I get the feeling Hugo von Hoffmansthal was encouraged by his successes to try a good thing twice. And fuck it up irredeemably. This notion comes not from any in depth knowledge of his oeuvre, but just a conversation at intermission: could anything be a more disappointing rehash of the presentation of the Silver Rose than the presentation of the, uh, beverage in Arabella? (Let's do a production set in Kindergarten with everyone dressed in pajamas where she hands him a sippy cup of grape juice. That would be more disappointing.) And in revisiting the crazy Love & Death metaphysics of Ariadne, could he have possibly gotten it more bewilderingly wrong than Die Agyptische Helena?
Yeah, I went back for seconds at the seafood buffet. And though I noticed each infuriatingly ostentatious eccentricity of the production just as much as last time, or more, I enjoyed the whole package more, I think. Sometimes, and I hate to shatter your sterling conception of critics and bloggers and such here as warriors for truth, some great degree of one's reaction to a night of singing or anything else is mostly just about the day you had, isn't it?
Like what was I slagging so hard on the role of Menelaus for? It's not genius like Bacchus, but it's not without its share of opportunities for vocal glory. Torsen Kerl met them admirably, especially in the second act. There's one cry of "Helena" that starts in some cruel octave, unaccompanied, and at first it sounded like he might totally blow it, but it came out clarion and terrifically long-breathed.
Also how did I not notice last time that Aithra is really a pretty great role? I recall well my irritation at discovering her lilting first utterance translates to "Dinner's ready!" And there's lots more where that came from (lilting utterances, not dinner) and Damrau is objectively wonderful and I'm not sure why I'm having a hard time committing to unreserved enthusiasm in her direction. I think JSU has categorized her, with Trebolina, as proficient but in some way heartless. I'll look it up. Yep, he praises her acting but says her singing in Ariadne "lack[ed] even a drop of tenderness." To some extent I see his point. There's something missing, maybe vulnerability. But there's plenty of recompense. Next time, I will love her. It seems like the right thing to do.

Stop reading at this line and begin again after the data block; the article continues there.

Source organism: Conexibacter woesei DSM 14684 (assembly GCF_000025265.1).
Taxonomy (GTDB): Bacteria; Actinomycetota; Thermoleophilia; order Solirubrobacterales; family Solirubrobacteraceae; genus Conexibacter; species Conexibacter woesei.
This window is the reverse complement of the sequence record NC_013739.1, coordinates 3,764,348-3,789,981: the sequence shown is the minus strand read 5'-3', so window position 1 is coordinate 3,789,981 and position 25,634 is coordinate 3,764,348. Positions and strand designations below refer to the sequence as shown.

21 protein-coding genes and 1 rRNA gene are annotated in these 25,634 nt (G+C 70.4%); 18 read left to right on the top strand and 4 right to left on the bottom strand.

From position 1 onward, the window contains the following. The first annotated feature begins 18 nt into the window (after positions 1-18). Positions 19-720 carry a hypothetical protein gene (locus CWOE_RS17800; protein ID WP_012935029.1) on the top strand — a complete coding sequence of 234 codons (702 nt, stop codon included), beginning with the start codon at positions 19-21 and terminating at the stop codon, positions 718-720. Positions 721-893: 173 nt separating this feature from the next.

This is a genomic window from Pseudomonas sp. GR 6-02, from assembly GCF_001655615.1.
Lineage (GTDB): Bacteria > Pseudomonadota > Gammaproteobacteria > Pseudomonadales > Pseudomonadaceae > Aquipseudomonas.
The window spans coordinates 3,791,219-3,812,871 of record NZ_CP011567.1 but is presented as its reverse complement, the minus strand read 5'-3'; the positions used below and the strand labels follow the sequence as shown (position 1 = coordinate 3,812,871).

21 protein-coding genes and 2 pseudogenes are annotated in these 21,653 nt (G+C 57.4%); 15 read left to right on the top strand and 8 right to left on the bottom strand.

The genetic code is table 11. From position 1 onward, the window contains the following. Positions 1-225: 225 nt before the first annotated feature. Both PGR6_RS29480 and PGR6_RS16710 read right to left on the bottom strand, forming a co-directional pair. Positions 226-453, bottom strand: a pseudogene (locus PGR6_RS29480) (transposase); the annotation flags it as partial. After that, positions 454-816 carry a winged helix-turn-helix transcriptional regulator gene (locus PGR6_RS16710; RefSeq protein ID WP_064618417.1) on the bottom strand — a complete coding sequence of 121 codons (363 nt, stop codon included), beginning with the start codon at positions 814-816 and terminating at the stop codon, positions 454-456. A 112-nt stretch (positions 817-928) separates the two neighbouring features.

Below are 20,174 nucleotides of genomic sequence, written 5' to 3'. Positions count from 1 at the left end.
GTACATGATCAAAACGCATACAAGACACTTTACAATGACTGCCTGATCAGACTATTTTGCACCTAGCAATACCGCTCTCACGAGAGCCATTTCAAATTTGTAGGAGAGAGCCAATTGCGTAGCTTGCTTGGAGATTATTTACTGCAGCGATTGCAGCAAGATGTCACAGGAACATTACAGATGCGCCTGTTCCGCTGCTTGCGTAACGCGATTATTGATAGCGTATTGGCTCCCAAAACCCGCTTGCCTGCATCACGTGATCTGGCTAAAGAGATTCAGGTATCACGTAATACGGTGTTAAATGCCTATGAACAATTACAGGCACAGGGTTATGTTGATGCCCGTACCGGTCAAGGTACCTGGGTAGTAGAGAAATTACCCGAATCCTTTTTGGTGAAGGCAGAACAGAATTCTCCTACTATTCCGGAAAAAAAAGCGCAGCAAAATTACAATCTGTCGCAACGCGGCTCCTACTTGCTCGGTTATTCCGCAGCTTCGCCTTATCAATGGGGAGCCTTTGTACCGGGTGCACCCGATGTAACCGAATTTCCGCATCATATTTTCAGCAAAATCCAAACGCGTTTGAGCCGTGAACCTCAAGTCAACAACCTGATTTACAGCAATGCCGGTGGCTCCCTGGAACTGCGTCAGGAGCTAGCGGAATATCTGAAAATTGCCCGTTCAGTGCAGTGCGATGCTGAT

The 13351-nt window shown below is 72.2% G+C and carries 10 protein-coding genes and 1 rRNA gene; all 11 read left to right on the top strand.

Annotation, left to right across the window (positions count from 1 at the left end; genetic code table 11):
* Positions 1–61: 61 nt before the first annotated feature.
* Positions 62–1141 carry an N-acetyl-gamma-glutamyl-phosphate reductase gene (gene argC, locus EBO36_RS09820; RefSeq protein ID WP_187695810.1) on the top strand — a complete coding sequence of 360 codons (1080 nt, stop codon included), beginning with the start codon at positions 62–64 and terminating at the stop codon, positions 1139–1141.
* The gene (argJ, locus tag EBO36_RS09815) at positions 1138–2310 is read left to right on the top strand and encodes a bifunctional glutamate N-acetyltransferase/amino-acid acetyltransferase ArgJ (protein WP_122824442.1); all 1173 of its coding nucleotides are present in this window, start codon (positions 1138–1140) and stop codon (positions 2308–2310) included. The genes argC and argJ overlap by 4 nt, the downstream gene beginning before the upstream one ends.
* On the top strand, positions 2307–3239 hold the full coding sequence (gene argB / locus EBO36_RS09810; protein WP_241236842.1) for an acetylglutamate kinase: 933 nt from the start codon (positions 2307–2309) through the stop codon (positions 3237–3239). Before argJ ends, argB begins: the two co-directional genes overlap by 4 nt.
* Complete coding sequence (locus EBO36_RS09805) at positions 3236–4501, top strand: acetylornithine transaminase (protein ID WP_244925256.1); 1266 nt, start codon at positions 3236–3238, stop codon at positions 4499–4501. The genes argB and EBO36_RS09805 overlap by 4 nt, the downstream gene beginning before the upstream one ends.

Voigt was announced as indisposed, and indeed act I was tentative, the big exposed high note dodged, and I wondered if she would cancel at halftime rather than face "Zweite Brautnacht." She didn't, and she nailed it. Nailed it, nailed it, nailed it. Better, in fact, than opening night. Didn't elide the little drop before the C#. The top is now just very bright instead of (forgive me a food metaphor. You know I hate them) buttery like the middle, and like the top used to be, but it will be of service in some of her new roles, I think. I went back and listened to the disc of Wagner duets with Domingo to make sure I'm not painting the past rosy, and yeah, it's nostalgic to hear how the richness used to go all the way up. What is there to say? Things change. She's still a star.
I didn't mean to give this a full second gab, but there it is. Next up: Violetta Bulgariana